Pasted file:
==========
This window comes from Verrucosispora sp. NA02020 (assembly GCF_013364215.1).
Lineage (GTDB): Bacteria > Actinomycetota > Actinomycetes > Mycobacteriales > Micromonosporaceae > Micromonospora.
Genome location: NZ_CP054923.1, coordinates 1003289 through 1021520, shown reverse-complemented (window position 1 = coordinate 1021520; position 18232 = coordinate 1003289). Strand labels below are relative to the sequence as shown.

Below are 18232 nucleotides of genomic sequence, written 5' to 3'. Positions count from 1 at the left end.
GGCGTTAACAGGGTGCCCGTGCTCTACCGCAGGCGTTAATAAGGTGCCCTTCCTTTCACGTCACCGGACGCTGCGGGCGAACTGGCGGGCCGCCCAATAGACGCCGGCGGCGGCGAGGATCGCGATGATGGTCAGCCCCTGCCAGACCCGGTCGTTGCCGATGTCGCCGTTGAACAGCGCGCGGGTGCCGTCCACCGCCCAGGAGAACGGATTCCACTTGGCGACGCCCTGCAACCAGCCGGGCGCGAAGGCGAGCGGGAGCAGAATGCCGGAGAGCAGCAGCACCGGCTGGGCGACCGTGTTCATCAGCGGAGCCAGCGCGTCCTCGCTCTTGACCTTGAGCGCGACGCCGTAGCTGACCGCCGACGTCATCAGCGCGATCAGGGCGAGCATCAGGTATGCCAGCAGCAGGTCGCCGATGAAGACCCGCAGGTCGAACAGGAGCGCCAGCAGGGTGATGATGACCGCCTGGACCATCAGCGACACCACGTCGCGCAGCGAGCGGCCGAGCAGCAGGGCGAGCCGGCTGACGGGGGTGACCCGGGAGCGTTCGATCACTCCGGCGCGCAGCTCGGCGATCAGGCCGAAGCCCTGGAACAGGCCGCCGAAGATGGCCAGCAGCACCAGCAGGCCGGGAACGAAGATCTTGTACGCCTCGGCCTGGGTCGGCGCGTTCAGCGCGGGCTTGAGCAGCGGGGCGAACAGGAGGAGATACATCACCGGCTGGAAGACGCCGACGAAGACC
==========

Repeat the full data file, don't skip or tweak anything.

This window comes from Verrucosispora sp. NA02020 (assembly GCF_013364215.1).
Lineage (GTDB): Bacteria > Actinomycetota > Actinomycetes > Mycobacteriales > Micromonosporaceae > Micromonospora.
Genome location: NZ_CP054923.1, coordinates 1003289 through 1021520, shown reverse-complemented (window position 1 = coordinate 1021520; position 18232 = coordinate 1003289). Strand labels below are relative to the sequence as shown.

Below are 18232 nucleotides of genomic sequence, written 5' to 3'. Positions count from 1 at the left end.
GGCGTTAACAGGGTGCCCGTGCTCTACCGCAGGCGTTAATAAGGTGCCCTTCCTTTCACGTCACCGGACGCTGCGGGCGAACTGGCGGGCCGCCCAATAGACGCCGGCGGCGGCGAGGATCGCGATGATGGTCAGCCCCTGCCAGACCCGGTCGTTGCCGATGTCGCCGTTGAACAGCGCGCGGGTGCCGTCCACCGCCCAGGAGAACGGATTCCACTTGGCGACGCCCTGCAACCAGCCGGGCGCGAAGGCGAGCGGGAGCAGAATGCCGGAGAGCAGCAGCACCGGCTGGGCGACCGTGTTCATCAGCGGAGCCAGCGCGTCCTCGCTCTTGACCTTGAGCGCGACGCCGTAGCTGACCGCCGACGTCATCAGCGCGATCAGGGCGAGCATCAGGTATGCCAGCAGCAGGTCGCCGATGAAGACCCGCAGGTCGAACAGGAGCGCCAGCAGGGTGATGATGACCGCCTGGACCATCAGCGACACCACGTCGCGCAGCGAGCGGCCGAGCAGCAGGGCGAGCCGGCTGACGGGGGTGACCCGGGAGCGTTCGATCACTCCGGCGCGCAGCTCGGCGATCAGGCCGAAGCCCTGGAACAGGCCGCCGAAGATGGCCAGCAGCACCAGCAGGCCGGGAACGAAGATCTTGTACGCCTCGGCCTGGGTCGGCGCGTTCAGCGCGGGCTTGAGCAGCGGGGCGAACAGGAGGAGATACATCACCGGCTGGAAGACGCCGACGAAGACC